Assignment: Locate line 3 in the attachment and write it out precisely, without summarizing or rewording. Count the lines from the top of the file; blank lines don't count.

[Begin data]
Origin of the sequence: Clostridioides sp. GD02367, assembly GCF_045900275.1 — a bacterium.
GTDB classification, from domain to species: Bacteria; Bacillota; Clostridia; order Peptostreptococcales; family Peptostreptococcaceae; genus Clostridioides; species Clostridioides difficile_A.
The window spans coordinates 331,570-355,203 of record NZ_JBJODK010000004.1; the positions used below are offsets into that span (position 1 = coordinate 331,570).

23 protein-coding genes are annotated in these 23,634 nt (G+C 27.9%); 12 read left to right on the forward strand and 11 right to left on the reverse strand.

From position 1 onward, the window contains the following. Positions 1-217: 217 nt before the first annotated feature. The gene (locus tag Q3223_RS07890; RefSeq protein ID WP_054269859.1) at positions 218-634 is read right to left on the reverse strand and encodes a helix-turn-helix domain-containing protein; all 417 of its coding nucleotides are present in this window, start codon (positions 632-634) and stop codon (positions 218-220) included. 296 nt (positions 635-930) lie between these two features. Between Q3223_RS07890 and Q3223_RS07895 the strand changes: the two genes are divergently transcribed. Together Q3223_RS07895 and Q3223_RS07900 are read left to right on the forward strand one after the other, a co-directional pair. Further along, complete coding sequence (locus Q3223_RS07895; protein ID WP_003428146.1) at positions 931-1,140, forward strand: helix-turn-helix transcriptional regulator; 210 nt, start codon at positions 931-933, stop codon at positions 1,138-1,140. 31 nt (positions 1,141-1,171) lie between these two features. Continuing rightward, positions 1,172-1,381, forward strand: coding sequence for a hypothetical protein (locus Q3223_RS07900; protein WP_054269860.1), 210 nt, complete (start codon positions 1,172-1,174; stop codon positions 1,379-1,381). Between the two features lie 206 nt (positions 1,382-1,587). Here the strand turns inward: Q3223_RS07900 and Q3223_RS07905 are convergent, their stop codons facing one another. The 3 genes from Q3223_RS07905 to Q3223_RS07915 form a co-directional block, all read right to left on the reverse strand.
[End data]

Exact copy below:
The window spans coordinates 331,570-355,203 of record NZ_JBJODK010000004.1; the positions used below are offsets into that span (position 1 = coordinate 331,570).